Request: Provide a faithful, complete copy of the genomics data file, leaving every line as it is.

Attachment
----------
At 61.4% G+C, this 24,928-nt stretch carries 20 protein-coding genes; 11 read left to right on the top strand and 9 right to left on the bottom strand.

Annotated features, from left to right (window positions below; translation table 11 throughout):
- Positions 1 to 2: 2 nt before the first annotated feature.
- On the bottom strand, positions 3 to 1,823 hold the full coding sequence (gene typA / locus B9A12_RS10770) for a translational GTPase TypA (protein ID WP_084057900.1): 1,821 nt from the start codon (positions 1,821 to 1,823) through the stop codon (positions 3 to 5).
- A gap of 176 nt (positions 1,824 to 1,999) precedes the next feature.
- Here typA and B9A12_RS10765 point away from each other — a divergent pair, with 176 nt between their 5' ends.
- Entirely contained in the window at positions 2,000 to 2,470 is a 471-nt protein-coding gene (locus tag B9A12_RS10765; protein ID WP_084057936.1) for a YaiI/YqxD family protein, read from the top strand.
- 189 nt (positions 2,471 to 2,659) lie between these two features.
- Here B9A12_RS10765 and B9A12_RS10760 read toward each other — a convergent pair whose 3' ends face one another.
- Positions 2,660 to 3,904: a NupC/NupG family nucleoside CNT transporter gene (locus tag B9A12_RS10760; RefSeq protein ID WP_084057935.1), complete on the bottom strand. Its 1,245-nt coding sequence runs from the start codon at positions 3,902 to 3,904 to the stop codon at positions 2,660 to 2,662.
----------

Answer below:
At 61.4% G+C, this 24,928-nt stretch carries 20 protein-coding genes; 11 read left to right on the top strand and 9 right to left on the bottom strand.

Annotated features, from left to right (window positions below; translation table 11 throughout):
- Positions 1 to 2: 2 nt before the first annotated feature.
- On the bottom strand, positions 3 to 1,823 hold the full coding sequence (gene typA / locus B9A12_RS10770) for a translational GTPase TypA (protein ID WP_084057900.1): 1,821 nt from the start codon (positions 1,821 to 1,823) through the stop codon (positions 3 to 5).
- A gap of 176 nt (positions 1,824 to 1,999) precedes the next feature.
- Here typA and B9A12_RS10765 point away from each other — a divergent pair, with 176 nt between their 5' ends.
- Entirely contained in the window at positions 2,000 to 2,470 is a 471-nt protein-coding gene (locus tag B9A12_RS10765; protein ID WP_084057936.1) for a YaiI/YqxD family protein, read from the top strand.
- 189 nt (positions 2,471 to 2,659) lie between these two features.
- Here B9A12_RS10765 and B9A12_RS10760 read toward each other — a convergent pair whose 3' ends face one another.
- Positions 2,660 to 3,904: a NupC/NupG family nucleoside CNT transporter gene (locus tag B9A12_RS10760; RefSeq protein ID WP_084057935.1), complete on the bottom strand. Its 1,245-nt coding sequence runs from the start codon at positions 3,902 to 3,904 to the stop codon at positions 2,660 to 2,662.